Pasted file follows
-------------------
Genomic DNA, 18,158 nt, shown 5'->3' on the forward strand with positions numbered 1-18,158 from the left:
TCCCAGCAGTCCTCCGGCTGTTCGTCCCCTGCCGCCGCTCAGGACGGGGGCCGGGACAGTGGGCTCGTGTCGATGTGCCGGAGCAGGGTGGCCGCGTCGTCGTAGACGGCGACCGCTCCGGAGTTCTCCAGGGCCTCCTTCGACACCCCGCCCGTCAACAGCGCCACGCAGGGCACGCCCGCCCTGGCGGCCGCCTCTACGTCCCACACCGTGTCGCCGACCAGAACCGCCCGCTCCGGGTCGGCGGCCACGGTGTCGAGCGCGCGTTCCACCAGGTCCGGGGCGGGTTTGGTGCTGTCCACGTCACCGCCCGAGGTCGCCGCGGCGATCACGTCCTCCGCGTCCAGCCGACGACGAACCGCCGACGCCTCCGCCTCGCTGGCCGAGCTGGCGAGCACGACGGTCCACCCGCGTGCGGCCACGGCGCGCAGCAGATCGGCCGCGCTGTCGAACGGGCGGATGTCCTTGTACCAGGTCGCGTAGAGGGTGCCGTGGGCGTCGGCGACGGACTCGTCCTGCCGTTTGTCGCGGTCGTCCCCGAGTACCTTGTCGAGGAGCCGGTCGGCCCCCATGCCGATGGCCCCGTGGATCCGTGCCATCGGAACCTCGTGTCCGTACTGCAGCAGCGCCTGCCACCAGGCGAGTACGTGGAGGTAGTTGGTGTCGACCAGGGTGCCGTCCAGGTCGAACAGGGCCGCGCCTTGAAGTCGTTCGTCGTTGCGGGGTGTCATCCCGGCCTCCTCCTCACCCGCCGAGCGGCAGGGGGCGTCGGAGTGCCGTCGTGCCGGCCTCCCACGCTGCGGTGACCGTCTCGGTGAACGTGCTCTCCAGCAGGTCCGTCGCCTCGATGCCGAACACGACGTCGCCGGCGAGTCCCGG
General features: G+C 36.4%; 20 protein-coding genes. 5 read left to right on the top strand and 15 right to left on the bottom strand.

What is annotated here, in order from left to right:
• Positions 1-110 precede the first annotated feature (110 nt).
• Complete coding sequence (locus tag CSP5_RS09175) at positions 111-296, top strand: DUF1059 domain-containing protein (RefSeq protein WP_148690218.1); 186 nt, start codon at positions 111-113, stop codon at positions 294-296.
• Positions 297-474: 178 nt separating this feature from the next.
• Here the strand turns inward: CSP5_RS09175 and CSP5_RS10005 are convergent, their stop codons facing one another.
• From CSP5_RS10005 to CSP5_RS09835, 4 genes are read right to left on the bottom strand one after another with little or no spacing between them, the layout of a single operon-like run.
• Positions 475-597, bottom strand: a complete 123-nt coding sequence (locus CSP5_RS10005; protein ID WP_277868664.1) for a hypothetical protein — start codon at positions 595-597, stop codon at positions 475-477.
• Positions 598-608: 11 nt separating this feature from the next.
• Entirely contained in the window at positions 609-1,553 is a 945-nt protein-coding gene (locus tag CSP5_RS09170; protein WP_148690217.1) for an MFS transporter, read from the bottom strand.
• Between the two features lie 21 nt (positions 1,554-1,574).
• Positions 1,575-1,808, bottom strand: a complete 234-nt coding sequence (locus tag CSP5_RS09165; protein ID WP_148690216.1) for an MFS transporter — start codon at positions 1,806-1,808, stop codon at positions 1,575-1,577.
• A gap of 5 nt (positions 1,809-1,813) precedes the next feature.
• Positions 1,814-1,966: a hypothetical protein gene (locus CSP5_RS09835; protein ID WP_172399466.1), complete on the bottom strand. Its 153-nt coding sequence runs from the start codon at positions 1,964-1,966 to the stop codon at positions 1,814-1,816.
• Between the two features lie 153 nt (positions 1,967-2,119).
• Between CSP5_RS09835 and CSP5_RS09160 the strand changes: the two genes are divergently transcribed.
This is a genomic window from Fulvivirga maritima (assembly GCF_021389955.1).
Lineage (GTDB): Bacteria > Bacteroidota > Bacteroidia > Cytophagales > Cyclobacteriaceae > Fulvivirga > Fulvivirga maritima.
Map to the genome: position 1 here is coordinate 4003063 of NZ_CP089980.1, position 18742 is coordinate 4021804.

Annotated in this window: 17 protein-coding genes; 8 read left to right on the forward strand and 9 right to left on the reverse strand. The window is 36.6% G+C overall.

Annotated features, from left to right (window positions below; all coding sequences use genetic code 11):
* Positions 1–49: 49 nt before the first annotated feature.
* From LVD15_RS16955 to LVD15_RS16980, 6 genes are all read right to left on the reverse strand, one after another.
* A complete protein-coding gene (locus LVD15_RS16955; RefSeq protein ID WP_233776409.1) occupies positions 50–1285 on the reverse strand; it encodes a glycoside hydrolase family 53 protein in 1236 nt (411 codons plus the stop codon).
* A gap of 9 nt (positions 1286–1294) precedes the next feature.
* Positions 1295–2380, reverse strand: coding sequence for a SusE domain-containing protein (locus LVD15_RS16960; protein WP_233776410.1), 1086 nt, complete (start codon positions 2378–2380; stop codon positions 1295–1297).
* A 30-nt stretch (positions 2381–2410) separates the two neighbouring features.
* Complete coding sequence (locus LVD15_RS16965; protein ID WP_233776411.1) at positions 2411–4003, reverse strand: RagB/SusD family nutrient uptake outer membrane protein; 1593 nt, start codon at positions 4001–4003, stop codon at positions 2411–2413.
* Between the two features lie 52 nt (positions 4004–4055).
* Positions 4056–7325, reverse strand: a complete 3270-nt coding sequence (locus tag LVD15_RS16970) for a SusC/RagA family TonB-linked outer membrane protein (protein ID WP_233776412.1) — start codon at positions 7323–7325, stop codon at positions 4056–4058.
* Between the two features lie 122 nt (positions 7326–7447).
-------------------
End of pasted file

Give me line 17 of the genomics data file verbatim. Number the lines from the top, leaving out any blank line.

• Between the two features lie 153 nt (positions 1,967-2,119).